As the science of TRIZ developed, we went from simple contradiction analysis to standard solutions, a general algorithm (ARIZ), and eventually to Lines and Patterns of Evolution. This is again one of these areas where long time TRIZ Scientists debate how many lines and patterns there are, what they are called, etc. In this discussion, I am going to use the high level 8 lines that I and others learned from Boris Zlotin and Alla Zusman, TRIZ Masters. No offense is intended if you think there are more or less lines, you call them something else, use different verbiage to describe, etc. Many "new" lines have been defined, which in some cases are merely subdivisions of the top level lines, while others can be considered actually newly defined. These next two columns are about applying the thinking imbedded in these lines as opposed to an academic debate. This will at least provide a framework to assist you in translating whatever lines you are using, or what you call them. We can all debate these points at a future Altshuller conference panel discussion.

Read more: Lesson 10: Translating TRIZ Lines of Evolution to Business and Management (I)

Soft Side of TRIZ

Jack HippleJack Hipple

This article will review the last 4 of the 8 lines we discussed last month and their applicability to business and organizational problems. But first, let's look at the homework. We asked you to consider yourself as the President of ABC Company who had decided to do a total review of the company's' performance evaluation and compensation program. You are planning an off-site meeting with your senior staff and have decided to use the thoughts from this lesson as the structure for the meeting and discussion. What are some of your preliminary thoughts? What reaction do you expect from the VP of Engineering, your VP of Director of Human Resources, your VP of Manufacturing, and your VP of Marketing and Sales? Consider this in the context of the Lines of Evolution discussed previously.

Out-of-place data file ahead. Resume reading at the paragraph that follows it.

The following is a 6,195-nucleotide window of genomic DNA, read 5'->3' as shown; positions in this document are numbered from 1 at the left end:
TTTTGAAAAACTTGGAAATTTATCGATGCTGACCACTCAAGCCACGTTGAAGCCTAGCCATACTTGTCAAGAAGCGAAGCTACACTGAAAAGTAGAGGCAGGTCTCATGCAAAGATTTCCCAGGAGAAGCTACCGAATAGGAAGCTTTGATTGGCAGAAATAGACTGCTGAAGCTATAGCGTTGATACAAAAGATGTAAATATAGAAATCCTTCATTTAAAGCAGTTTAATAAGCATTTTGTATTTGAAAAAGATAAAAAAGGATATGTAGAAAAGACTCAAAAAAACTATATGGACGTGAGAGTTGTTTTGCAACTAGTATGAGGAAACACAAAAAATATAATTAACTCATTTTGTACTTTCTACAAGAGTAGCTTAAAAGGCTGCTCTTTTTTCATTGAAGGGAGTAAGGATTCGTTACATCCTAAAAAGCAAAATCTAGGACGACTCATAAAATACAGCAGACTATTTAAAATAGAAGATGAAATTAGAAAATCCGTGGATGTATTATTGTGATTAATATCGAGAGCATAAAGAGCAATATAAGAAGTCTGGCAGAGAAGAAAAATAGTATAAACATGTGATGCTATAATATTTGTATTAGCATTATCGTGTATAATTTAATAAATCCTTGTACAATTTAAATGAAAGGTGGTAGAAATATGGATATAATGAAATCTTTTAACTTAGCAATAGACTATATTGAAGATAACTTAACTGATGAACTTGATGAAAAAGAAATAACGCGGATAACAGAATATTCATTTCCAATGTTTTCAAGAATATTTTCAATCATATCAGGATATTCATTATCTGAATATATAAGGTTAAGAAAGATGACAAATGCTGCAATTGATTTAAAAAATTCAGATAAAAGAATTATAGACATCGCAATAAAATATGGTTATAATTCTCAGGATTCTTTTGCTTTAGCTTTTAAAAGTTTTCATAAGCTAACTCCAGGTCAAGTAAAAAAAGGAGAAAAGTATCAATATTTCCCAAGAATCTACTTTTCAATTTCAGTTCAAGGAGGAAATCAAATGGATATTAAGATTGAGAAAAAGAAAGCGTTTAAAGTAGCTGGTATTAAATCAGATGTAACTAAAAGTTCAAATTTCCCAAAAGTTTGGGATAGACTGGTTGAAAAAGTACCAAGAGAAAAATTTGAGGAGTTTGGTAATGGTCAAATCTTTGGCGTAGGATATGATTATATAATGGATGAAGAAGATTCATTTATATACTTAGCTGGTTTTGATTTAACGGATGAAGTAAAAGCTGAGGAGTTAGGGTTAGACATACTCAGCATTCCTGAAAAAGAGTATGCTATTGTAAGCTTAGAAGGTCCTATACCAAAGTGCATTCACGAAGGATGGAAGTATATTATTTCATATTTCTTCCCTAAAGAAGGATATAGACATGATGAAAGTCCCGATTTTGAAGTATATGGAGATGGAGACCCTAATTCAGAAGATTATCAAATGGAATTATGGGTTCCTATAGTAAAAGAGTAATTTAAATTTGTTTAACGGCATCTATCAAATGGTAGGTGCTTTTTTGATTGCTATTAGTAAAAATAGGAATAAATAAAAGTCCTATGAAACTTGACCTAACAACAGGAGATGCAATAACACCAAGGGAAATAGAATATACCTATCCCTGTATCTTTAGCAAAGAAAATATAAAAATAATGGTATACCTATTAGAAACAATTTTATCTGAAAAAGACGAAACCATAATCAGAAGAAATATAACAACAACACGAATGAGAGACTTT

Read more: Lesson 11: Translating TRIZ Lines of Evolution to Business and Management (II)

Soft Side of TRIZ

Jack HippleJack Hipple

This will be the last of the articles in this 12 part series of columns discussing the use of TRIZ principles alongside business and innovation processes and assessment tools. The list of these is too long to be covered in any short paper, let alone a long one, and when writing about this subject it is inherent that someone's favorite process or assessment will be left out. I apologize in advance if your favorite "other" tool is left out. No offenses are intended, but use the thought that I am trying to convey in the context of the business process or personnel assessment tool you prefer.

Read more: Lesson 12: Integrating TRIZ with Other Business Processes